We now value the house as a wealth builder, not just a place to live in and raise a family. The result is a distorted investment market that makes home ownership and rental unaffordable.
New rules offer the possibility of an inclusive Australian society that enables people with the highest disability-related support needs to have equal access to mainstream services including housing.
A relatively new approach to diversity prioritises active and equitable interaction between various groups within local communities.
In contrast to perceptions of other homeless people sleeping rough, Darwin's "long-grassers" are applying a long cultural tradition to deal with the situation in which they find themselves.
Consider these home truths: value capture is a tax, it would need to apply to the family home and deciding which areas it covers would be politically contentious. A broad-based land tax is simpler.
Conflicts over coastal areas have largely been between development and preserving what makes these attractive places to live. Rising sea levels are now complicating our relationship with the coast.
Political street protests and even the more playful flash mobs have the power to not only disrupt flows of traffic but also assumptions about norms of behaviour in public spaces.
We aren’t just jostling with each other for beach space. Scuttling, waddling, hopping or flying away from beachgoers all around Australia, wildlife struggles to survive the daily disturbances.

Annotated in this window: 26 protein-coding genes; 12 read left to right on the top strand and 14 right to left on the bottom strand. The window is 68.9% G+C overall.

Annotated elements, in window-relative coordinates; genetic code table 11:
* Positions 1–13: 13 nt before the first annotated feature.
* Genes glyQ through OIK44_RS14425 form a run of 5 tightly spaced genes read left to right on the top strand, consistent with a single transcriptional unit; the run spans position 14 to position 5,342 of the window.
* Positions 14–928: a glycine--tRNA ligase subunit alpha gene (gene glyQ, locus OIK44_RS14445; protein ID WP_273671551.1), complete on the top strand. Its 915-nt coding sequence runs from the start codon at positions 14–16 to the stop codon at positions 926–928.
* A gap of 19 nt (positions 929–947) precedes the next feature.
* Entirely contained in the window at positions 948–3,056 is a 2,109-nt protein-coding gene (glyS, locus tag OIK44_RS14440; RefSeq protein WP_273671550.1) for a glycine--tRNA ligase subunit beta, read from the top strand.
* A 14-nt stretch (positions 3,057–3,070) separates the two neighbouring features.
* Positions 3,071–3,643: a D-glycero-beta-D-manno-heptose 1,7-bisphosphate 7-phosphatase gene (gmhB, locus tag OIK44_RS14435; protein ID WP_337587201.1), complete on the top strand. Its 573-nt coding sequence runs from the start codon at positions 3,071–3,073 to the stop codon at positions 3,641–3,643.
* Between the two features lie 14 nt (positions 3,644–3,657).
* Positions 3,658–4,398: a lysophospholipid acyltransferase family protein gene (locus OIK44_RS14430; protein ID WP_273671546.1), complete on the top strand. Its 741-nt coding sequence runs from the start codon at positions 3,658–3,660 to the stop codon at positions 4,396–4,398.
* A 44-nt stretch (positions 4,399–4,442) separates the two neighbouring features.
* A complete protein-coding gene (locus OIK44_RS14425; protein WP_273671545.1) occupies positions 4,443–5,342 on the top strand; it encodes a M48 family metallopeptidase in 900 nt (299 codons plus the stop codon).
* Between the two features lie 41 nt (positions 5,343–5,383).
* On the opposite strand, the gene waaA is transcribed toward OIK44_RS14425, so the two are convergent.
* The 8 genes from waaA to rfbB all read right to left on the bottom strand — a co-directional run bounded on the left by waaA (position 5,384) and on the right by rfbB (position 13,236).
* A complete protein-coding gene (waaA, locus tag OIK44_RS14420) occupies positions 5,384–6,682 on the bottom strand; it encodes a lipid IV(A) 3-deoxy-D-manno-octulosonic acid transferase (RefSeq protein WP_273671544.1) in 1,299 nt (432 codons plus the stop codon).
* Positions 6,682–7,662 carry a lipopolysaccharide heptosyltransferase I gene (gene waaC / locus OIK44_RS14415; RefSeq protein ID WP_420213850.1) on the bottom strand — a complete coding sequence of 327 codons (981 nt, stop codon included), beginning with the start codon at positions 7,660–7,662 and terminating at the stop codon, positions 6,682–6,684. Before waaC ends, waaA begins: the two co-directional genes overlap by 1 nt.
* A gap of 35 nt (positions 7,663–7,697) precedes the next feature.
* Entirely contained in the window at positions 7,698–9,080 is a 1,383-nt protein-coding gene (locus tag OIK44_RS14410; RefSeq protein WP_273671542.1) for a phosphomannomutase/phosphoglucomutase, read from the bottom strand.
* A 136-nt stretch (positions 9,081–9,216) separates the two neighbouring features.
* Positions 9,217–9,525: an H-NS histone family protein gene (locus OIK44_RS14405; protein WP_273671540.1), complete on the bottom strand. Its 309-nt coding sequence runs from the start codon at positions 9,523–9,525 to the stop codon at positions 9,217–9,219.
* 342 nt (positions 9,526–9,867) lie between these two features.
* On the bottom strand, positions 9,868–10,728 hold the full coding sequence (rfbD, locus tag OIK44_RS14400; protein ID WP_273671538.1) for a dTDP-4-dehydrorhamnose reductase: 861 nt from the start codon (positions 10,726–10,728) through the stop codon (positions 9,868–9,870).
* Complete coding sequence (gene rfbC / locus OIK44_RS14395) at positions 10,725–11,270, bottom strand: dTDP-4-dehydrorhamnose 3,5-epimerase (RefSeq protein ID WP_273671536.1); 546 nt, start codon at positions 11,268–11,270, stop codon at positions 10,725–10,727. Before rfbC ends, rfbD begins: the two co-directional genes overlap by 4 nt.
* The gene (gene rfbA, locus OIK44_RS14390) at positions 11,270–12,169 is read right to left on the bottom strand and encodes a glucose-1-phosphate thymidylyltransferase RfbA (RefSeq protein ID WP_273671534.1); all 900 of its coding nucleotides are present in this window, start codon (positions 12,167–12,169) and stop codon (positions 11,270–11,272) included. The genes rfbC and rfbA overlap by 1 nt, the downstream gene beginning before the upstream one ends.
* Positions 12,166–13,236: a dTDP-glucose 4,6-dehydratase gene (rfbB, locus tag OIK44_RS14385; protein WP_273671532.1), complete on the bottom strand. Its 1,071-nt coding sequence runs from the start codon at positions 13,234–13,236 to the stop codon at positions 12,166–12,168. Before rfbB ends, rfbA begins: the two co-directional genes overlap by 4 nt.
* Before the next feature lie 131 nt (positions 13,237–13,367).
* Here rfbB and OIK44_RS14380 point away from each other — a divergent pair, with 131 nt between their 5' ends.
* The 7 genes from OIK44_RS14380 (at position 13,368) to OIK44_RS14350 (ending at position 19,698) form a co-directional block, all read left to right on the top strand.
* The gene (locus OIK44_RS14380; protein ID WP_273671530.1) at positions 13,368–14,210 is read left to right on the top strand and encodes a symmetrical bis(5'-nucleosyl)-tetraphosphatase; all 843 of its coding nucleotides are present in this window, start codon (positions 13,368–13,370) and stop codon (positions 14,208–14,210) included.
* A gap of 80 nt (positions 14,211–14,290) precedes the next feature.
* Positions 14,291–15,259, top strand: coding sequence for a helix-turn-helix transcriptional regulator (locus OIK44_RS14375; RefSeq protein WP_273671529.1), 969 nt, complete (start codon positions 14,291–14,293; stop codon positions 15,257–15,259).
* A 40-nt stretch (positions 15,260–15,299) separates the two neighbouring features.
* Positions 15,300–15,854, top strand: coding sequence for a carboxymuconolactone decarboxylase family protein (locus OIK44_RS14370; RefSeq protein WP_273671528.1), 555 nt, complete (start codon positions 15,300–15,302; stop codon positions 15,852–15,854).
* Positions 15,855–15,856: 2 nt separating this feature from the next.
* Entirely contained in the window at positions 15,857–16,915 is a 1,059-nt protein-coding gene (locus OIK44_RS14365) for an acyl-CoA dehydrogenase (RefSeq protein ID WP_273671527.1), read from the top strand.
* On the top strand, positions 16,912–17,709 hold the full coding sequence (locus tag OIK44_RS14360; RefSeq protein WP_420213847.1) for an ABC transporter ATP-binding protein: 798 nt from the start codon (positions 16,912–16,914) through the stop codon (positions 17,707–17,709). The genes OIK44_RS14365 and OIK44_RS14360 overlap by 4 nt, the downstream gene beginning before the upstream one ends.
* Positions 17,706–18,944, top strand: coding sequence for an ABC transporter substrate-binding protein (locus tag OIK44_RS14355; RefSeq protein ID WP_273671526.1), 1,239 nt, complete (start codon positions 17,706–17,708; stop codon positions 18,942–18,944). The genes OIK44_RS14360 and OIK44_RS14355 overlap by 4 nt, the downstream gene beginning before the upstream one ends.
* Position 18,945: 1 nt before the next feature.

Victoria has been lagging behind other states in developing an affordable housing strategy. Now that one has been released, how well does it meet the needs of households on lower incomes?
Academics are often in the vanguard of the fight to preserve heritage buildings but they are losing the battle on home turf as universities shed their 1960s and 1970s concrete skins.
As increasing diversity and density come to characterise our cities, how can we build harmonious communities within apartment complexes?
Because Australian roads were built and designed with motorists in mind, it is easy for Australian motorists to feel cyclists are using 'their' roads and disrespecting the natural order.
Redesigning spaces of conflict starts with creating life on the edges. Geelong offers contrasting examples of city centre spaces: one with problems inherent in its design and a nearby one that works.
Several key aspects of public open space can encourage older people to get out and about. And badly designed and maintained facilities have the opposite effect and can harm their wellbeing.
The golden rule of shared paths is that the person in the less vulnerable position should be mindful of the more vulnerable user.
Unlike vision or touch, sound is much more difficult to control or avoid; music in particular spills across thresholds and intrudes into situations where it is unwelcome.
The housing supply solution our leaders are advocating will only work if affordability is simply a problem of supply. In fact, Australia is almost a world leader in rates of new housing production.
Understanding what makes a neighbourhood street a good place to live for adults with intellectual disability can help create places that are good for everyone.
In many ways, the conflict we see on our beaches may be a small price to pay for the free and open access to our beaches, which Australians have long fought to preserve.
Australia’s growing cities face a shortage of urban parks. Often, the provision of parks is seen only as planning compliance or an accessory.